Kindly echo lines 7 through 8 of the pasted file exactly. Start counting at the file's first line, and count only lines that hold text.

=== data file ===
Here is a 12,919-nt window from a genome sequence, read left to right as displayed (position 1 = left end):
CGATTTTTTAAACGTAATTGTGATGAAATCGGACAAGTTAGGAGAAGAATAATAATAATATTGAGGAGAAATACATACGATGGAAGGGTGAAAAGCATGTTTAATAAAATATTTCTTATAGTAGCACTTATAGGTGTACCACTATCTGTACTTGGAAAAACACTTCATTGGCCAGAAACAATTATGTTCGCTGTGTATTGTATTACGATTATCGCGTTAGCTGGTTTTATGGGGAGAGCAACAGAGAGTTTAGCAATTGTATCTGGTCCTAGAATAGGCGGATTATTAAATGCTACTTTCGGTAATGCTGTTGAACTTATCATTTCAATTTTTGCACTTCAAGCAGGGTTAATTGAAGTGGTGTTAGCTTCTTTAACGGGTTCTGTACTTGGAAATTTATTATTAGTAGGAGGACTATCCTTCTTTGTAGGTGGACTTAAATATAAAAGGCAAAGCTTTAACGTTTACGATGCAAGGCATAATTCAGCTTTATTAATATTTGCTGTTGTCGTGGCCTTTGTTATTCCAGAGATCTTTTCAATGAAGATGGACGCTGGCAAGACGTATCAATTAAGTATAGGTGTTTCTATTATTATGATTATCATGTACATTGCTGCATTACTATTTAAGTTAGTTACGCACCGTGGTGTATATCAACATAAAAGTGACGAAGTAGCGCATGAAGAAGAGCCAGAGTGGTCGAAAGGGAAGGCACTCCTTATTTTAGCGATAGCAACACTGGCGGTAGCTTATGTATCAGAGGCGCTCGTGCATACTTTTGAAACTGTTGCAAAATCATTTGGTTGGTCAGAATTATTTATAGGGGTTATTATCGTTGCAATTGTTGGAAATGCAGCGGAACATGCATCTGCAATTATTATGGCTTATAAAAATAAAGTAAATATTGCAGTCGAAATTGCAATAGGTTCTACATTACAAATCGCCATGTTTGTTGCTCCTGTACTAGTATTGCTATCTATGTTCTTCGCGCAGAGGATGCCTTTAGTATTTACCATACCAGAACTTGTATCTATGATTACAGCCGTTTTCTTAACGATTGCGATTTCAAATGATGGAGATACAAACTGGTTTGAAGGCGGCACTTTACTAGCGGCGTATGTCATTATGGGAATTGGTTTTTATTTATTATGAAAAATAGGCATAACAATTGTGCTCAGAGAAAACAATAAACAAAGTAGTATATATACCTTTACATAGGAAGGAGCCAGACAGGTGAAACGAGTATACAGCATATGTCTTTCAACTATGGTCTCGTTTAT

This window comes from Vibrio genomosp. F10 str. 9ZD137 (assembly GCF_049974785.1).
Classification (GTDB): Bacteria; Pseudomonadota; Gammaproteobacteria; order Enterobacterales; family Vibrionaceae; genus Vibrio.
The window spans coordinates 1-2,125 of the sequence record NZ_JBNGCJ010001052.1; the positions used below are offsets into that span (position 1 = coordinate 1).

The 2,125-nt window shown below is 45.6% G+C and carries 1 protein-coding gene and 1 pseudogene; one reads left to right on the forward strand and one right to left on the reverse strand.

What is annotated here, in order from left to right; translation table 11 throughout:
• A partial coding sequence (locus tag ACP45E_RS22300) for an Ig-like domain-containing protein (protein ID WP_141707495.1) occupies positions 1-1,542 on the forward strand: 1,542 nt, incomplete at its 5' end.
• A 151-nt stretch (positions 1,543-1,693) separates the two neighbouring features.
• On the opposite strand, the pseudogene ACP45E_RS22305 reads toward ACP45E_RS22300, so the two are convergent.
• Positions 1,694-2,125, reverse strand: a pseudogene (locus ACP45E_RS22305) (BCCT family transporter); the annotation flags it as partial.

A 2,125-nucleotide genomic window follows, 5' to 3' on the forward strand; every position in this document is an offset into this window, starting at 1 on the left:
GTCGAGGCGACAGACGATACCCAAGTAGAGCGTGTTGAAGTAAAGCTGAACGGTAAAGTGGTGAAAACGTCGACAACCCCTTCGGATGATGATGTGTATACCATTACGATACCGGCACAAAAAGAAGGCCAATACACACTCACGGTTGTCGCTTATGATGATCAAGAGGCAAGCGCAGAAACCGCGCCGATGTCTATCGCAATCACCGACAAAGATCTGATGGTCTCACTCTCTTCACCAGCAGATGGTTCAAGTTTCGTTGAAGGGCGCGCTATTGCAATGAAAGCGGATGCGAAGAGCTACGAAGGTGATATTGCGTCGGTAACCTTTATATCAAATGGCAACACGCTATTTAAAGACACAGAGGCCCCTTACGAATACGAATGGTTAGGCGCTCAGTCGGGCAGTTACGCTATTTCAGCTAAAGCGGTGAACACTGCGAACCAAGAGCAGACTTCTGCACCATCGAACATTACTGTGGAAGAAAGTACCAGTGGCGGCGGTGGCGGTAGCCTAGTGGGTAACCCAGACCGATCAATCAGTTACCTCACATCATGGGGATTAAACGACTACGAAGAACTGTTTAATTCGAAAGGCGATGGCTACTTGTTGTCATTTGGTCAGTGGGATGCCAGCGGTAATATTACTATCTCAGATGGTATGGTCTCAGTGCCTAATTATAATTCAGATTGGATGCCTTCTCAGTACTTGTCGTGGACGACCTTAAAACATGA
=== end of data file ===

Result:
What is annotated here, in order from left to right; translation table 11 throughout:
• A partial coding sequence (locus tag ACP45E_RS22300) for an Ig-like domain-containing protein (protein ID WP_141707495.1) occupies positions 1-1,542 on the forward strand: 1,542 nt, incomplete at its 5' end.